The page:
|Gunnison River normally not seen beneath the lake.|
|The water line can reach as high as the widest part of the top of the pylons.|
Unfortunately, due to drought conditions this past year, the lake is at 40% capacity, which means it is frightfully low, down to the river that originally fed it in some places. But it also means we get to walk along the bed that would normally be covered by water well above our heads. Embedded in the silt are old tires, buckets, shoes and beer cans—all modern artifacts telling stories of boaters and fishermen who, in better water level summers, enjoyed the lake in this area. As we walked, we saw a small, pink shoe wedged in a log. I wondered about the child tubing or perhaps on the nearby shore who might have lost her little shoe. A few feet beyond, we found the matching shoe wedged in yet another log. At least she lost them both.
|The matching shoe was stuck just a few feet away.|
A bit further on, we discovered a foundation for a house and what looked like a building that was once a shed. There were still old rusty nails and a large rusty pulley laying on the cement foundation. A partial stone walk looked like it led up to a larger cement pad that was probably the house foundation. I scanned the shore to get my bearings. Last summer, when the water wasn’t yet quite this low, I had taken a walk along the shore directly in front of this house and found shards of pottery and crockery. They might have washed up from remnants left behind at this very house. An eerie feeling settled on me, imagining the lives who once inhabited this home.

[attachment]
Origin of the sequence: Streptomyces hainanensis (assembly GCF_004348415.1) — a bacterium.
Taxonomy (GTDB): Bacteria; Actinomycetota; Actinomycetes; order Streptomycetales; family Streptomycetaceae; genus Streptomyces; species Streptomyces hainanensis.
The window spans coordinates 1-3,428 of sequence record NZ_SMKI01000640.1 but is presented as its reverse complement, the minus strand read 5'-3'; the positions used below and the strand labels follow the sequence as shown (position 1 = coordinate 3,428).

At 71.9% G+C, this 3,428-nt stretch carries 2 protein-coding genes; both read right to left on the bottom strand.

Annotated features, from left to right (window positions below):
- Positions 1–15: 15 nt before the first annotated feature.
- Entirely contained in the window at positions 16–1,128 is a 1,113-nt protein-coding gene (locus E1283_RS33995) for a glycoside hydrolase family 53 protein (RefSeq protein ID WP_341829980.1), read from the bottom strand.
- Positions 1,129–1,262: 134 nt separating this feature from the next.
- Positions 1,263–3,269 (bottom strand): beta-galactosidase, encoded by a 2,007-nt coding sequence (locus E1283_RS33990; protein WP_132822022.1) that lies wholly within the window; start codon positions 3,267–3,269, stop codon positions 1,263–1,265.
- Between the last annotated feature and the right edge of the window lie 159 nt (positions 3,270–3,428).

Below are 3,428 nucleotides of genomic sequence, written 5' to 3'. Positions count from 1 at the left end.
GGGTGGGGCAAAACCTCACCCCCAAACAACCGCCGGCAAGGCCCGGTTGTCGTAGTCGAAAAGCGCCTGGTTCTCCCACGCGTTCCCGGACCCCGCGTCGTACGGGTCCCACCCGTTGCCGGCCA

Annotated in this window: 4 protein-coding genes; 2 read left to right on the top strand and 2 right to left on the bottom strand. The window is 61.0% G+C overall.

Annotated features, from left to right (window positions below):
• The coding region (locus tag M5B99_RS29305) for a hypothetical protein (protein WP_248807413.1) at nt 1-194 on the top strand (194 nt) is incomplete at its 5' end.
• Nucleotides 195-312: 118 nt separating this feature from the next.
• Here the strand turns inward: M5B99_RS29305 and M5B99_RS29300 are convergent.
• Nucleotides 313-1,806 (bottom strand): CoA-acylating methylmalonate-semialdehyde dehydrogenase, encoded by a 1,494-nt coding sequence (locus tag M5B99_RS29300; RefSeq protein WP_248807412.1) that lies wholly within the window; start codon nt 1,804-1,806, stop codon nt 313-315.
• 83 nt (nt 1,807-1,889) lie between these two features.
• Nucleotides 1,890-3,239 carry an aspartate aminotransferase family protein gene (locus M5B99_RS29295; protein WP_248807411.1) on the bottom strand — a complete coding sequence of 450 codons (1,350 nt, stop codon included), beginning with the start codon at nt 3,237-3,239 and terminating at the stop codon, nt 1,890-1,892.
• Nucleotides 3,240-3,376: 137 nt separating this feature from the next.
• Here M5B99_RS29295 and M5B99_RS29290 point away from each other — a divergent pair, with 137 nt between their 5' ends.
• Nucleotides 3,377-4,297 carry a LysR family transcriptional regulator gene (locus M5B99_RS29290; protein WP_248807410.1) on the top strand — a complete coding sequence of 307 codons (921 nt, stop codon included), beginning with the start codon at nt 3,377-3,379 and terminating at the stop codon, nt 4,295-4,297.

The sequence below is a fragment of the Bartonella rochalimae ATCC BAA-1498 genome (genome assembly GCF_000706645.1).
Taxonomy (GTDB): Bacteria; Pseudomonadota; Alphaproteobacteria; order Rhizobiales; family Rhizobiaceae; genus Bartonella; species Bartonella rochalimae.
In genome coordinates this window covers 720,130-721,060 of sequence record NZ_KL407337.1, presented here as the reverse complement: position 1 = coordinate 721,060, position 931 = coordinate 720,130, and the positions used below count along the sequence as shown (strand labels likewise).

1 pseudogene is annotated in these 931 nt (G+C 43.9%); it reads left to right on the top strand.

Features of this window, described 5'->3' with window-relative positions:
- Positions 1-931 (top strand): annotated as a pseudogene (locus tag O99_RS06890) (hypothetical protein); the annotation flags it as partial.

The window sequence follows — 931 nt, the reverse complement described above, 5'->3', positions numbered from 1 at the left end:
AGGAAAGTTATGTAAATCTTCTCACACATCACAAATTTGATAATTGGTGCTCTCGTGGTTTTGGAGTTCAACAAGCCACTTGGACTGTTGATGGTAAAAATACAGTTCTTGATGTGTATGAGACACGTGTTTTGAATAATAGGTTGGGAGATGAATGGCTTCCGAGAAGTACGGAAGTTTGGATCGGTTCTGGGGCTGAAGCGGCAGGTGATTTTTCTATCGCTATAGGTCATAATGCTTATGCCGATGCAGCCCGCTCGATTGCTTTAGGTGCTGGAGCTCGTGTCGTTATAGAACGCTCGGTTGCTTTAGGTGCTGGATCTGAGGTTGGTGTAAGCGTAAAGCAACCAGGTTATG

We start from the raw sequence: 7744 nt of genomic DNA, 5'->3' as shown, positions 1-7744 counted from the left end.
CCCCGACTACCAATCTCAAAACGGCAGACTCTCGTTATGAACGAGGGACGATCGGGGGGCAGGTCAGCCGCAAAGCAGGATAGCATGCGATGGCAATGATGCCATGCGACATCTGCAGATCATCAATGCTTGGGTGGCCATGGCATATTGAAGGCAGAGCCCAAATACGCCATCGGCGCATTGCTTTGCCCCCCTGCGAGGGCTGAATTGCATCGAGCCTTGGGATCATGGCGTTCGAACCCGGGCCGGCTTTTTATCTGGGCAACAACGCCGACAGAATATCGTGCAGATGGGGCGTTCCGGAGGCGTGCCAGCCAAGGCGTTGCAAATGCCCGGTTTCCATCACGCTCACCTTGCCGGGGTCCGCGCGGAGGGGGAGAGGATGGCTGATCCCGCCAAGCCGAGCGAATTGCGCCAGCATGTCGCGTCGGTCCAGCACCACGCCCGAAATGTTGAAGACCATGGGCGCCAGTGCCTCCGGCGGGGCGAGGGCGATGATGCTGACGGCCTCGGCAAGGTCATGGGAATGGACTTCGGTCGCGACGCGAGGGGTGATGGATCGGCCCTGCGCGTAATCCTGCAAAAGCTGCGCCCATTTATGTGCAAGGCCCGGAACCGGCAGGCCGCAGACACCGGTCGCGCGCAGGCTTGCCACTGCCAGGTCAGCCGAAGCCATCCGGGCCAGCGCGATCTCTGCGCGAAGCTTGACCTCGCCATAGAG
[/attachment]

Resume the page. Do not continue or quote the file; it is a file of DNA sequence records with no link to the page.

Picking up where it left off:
|Brown, roundish object in the foreground is a pulley. You can see the foundation's corner in back.|
|House foundation. And beyond, evenly spaced posts-- probably the remains of fence posts.|
Large tree trunks lined what I imagined was once the yard and driveway. Maybe they had towered and provided welcomed shade, a secluded spot for a child to play under. Fence posts, now shaved close to the ground, were evenly spaced showing where the yard may have been. We walked on behind the house, closer to the river. What an ideal location this had probably been for ranching with a ready water source nearby. Sure enough, we came to cement structures that looked like they were once irrigation canal gates. We could even still see the barriers someone had raised and lowered to control the flow of water.
|All that is left of once large shade trees.|
|Blue is happily lost in smells; the cement remains of an irrigation gate are behind him.|
I wondered about the family who once lived here. Did they leave willingly? Was the wife secretly glad to leave this large and lonely patch of land? Did the children finally get to live closer to town, the schools and their friends? Did the rancher feel displaced and lost without the land he, and probably his father before him, had toiled over? Did the kids ever miss playing under the shade of those big trees? I felt haunted by their stories, the part they played in the history in our town.
Walking around in the shadows and ghosts of their lives, I couldn’t help thinking about this family and feeling folks like them were the backbone and foundation of our valley's development. I felt a little like uninvited company as I picked up and examined a piece of brick or corner of siding from their home, long buried under water. Like Brigadoon, I couldn't help feeling as if we were rare and privileged visitors of a place that only shows itself in years of drought, when the water recedes revealing the lives of fine folks who one lived, slept, and raised children on this land.